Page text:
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Enhanced Synaptic Connectivity in the Dentate Gyrus during Epileptiform Activity: Network Simulation

DOI: 10.1155/2013/949816

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Abstract:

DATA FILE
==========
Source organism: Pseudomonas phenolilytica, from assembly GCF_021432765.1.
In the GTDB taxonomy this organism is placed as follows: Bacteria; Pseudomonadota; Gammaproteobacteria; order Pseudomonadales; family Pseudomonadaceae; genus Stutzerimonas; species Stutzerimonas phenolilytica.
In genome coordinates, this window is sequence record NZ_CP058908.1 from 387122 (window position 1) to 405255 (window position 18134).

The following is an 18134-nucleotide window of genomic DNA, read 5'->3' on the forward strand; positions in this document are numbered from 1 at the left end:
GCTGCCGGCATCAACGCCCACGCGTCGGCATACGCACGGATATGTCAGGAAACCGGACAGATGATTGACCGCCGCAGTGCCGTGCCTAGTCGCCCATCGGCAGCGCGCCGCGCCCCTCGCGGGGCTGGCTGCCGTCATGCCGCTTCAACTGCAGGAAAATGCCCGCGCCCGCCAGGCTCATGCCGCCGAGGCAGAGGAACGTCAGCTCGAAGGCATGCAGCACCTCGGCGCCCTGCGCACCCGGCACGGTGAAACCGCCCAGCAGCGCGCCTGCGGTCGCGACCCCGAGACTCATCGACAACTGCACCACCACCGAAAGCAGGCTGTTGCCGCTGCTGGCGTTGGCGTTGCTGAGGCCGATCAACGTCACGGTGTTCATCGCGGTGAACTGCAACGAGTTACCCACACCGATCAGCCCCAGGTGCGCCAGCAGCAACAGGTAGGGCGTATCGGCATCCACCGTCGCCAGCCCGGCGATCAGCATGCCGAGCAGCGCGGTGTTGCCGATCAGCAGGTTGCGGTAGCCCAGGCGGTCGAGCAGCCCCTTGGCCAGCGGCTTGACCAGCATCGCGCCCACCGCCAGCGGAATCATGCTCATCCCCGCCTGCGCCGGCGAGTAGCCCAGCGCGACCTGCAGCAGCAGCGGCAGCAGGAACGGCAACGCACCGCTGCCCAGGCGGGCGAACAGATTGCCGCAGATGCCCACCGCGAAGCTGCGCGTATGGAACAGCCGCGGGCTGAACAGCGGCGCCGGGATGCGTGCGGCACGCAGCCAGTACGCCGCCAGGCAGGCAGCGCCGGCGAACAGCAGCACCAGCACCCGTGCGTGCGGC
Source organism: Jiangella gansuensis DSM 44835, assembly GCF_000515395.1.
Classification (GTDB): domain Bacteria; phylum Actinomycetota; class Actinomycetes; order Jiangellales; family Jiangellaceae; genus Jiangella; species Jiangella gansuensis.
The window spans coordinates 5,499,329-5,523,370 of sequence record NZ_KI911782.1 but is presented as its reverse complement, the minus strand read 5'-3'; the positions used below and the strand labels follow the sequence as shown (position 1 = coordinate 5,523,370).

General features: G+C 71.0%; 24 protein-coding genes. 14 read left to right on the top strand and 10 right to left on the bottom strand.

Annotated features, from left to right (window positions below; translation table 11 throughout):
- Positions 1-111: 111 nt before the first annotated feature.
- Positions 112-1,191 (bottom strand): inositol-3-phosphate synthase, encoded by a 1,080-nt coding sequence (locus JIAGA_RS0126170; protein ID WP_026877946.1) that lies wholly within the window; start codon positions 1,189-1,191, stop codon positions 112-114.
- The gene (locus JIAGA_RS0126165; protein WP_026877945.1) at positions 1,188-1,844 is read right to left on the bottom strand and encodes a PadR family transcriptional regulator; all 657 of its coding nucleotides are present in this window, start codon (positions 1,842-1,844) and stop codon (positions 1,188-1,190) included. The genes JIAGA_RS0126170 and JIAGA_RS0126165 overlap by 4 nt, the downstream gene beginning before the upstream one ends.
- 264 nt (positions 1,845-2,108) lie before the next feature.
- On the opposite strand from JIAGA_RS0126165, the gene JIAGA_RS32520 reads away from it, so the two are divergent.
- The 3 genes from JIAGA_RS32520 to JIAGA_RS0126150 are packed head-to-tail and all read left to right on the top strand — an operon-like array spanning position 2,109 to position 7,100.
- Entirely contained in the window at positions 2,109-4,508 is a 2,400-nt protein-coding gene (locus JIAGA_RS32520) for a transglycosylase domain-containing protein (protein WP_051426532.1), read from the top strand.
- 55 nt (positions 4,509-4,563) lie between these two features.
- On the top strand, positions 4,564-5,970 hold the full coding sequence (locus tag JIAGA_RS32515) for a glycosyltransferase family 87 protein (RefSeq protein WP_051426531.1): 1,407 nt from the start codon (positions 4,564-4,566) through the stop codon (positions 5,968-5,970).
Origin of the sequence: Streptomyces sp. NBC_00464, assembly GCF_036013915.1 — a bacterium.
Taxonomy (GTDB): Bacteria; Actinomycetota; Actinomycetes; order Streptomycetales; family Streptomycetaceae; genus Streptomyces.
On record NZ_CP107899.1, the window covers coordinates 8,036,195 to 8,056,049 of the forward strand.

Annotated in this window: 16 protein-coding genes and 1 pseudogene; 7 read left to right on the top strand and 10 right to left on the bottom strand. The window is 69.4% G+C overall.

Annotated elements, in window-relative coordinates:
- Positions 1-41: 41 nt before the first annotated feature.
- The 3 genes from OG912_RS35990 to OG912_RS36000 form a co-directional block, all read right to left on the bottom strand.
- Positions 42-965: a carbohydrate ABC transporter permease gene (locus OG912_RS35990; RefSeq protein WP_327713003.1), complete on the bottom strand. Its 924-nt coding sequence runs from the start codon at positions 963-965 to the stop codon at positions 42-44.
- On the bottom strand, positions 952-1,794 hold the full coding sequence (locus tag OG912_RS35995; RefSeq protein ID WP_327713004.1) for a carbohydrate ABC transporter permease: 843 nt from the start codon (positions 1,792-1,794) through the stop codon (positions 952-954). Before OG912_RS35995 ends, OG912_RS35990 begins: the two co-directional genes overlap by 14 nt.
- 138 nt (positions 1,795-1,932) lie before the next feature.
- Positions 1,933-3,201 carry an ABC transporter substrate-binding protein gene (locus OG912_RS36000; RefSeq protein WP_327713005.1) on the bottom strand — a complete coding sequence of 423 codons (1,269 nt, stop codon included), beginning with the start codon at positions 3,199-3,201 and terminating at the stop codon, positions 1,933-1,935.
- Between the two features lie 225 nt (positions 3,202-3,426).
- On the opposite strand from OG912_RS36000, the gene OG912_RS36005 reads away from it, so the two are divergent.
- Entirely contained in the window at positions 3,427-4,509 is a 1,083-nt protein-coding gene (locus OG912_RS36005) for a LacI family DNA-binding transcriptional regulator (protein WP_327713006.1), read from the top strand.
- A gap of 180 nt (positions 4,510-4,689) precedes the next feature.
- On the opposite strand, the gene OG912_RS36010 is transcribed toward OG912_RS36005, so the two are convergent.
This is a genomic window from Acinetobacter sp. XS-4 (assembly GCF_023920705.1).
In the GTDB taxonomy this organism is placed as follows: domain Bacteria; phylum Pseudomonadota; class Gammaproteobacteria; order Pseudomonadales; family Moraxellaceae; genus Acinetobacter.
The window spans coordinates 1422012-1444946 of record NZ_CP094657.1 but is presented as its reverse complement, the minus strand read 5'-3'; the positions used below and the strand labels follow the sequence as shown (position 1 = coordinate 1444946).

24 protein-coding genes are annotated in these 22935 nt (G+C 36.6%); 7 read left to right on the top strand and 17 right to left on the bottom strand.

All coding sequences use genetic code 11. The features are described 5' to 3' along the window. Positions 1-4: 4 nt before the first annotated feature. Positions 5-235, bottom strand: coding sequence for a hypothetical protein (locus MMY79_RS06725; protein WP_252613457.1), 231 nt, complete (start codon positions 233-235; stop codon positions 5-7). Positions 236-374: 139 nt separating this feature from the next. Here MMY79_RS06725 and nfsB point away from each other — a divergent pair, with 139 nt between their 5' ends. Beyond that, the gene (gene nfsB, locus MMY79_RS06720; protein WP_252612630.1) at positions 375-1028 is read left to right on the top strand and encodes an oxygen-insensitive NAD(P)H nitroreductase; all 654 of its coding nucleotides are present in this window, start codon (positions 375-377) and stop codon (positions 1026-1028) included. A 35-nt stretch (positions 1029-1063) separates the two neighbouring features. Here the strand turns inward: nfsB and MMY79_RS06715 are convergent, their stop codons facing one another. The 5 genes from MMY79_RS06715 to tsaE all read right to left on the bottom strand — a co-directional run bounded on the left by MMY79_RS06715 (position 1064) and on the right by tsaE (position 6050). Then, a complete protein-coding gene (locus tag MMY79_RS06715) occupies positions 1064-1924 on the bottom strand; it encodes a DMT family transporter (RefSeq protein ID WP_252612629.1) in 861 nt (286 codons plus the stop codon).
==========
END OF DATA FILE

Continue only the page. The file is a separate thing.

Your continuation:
Structural rearrangement of the dentate gyrus has been described as the underlying cause of many types of epilepsies, particularly temporal lobe epilepsy. It is said to occur when aberrant connections are established in the damaged hippocampus, as described in human epilepsy and experimental models. Computer modelling of the dentate gyrus circuitry and the corresponding structural changes has been used to understand how abnormal mossy fibre sprouting can subserve seizure generation observed in experimental models when epileptogenesis is induced by status epilepticus. The model follows the McCulloch-Pitts formalism including the representation of the nonsynaptic mechanisms. The neuronal network comprised granule cells, mossy cells, and interneurons. The compensation theory and the Hebbian and anti-Hebbian rules were used to describe the structural rearrangement including the effects of the nonsynaptic mechanisms on the neuronal activity. The simulations were based on neuroanatomic data and on the connectivity pattern between the cells represented. The results suggest that there is a joint action of the compensation theory and Hebbian rules during the inflammatory process that accompanies the status epilepticus. The structural rearrangement simulated for the dentate gyrus circuitry promotes speculation about the formation of the abnormal mossy fiber sprouting and its role in epileptic seizures. 1. Introduction Epileptic syndromes are a group of neurological disorders with different etiology and clinics characterized by recurrent seizures with excessive and hypersynchronous neuronal activity [1]. Nowadays, approximately 50 million people are affected with epilepsy and 40% of which are classified as temporal lobe epilepsy (TLE) [2]. The human TLE is frequently associated with neuronal loss in the hippocampus and dentate gyrus (DG) [3]. Throughout this degeneration, called hippocampal sclerosis, the granule cells are less affected. The neurotransmitter gamma-aminobutyric acid and proteins expressed in these cells are allegedly responsible for neuroprotection, increasing resistance to excitatory injury [4]. The DG has been proposed to be a gate for entry of intense neuronal activity into the hippocampus. However, in TLE, the synaptic reorganization involving the DG granule cells (abnormal sprouting of hippocampal mossy fibers) may act to reduce the DG filtration properties, increasing the propensity to intensify the neuronal activity and, therefore, the seizure propagation through the hippocampus and other limbic system structures [5]. Mossy fiber sprouting

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